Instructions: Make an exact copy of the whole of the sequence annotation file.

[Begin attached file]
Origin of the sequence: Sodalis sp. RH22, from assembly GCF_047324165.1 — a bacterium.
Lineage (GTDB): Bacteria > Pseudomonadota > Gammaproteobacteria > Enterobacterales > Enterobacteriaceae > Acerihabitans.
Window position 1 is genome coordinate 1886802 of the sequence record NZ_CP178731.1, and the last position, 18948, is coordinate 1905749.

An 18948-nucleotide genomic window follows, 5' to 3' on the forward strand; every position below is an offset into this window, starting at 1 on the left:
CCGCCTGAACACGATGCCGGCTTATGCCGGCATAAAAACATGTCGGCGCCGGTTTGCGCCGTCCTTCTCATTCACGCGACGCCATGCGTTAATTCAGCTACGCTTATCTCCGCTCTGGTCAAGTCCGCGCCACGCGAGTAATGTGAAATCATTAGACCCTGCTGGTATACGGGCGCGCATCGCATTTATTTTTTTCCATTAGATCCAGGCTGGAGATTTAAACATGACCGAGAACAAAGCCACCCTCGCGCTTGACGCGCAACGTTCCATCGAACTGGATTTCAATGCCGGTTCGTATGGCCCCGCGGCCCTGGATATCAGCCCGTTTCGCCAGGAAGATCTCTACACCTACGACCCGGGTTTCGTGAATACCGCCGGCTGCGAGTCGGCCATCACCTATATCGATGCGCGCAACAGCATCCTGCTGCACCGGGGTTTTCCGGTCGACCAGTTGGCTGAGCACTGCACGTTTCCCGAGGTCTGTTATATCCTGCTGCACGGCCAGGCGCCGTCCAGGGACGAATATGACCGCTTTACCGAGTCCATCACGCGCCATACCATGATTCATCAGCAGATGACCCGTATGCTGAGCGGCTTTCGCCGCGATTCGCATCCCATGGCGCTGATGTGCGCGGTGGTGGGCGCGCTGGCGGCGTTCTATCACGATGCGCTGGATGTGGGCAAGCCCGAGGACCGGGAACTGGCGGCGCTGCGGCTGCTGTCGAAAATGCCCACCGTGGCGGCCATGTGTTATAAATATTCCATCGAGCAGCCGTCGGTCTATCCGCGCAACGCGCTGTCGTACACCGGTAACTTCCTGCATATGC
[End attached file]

Origin of the sequence: Sodalis sp. RH22, from assembly GCF_047324165.1 — a bacterium.
Lineage (GTDB): Bacteria > Pseudomonadota > Gammaproteobacteria > Enterobacterales > Enterobacteriaceae > Acerihabitans.
Window position 1 is genome coordinate 1886802 of the sequence record NZ_CP178731.1, and the last position, 18948, is coordinate 1905749.

An 18948-nucleotide genomic window follows, 5' to 3' on the forward strand; every position below is an offset into this window, starting at 1 on the left:
CCGCCTGAACACGATGCCGGCTTATGCCGGCATAAAAACATGTCGGCGCCGGTTTGCGCCGTCCTTCTCATTCACGCGACGCCATGCGTTAATTCAGCTACGCTTATCTCCGCTCTGGTCAAGTCCGCGCCACGCGAGTAATGTGAAATCATTAGACCCTGCTGGTATACGGGCGCGCATCGCATTTATTTTTTTCCATTAGATCCAGGCTGGAGATTTAAACATGACCGAGAACAAAGCCACCCTCGCGCTTGACGCGCAACGTTCCATCGAACTGGATTTCAATGCCGGTTCGTATGGCCCCGCGGCCCTGGATATCAGCCCGTTTCGCCAGGAAGATCTCTACACCTACGACCCGGGTTTCGTGAATACCGCCGGCTGCGAGTCGGCCATCACCTATATCGATGCGCGCAACAGCATCCTGCTGCACCGGGGTTTTCCGGTCGACCAGTTGGCTGAGCACTGCACGTTTCCCGAGGTCTGTTATATCCTGCTGCACGGCCAGGCGCCGTCCAGGGACGAATATGACCGCTTTACCGAGTCCATCACGCGCCATACCATGATTCATCAGCAGATGACCCGTATGCTGAGCGGCTTTCGCCGCGATTCGCATCCCATGGCGCTGATGTGCGCGGTGGTGGGCGCGCTGGCGGCGTTCTATCACGATGCGCTGGATGTGGGCAAGCCCGAGGACCGGGAACTGGCGGCGCTGCGGCTGCTGTCGAAAATGCCCACCGTGGCGGCCATGTGTTATAAATATTCCATCGAGCAGCCGTCGGTCTATCCGCGCAACGCGCTGTCGTACACCGGTAACTTCCTGCATATGC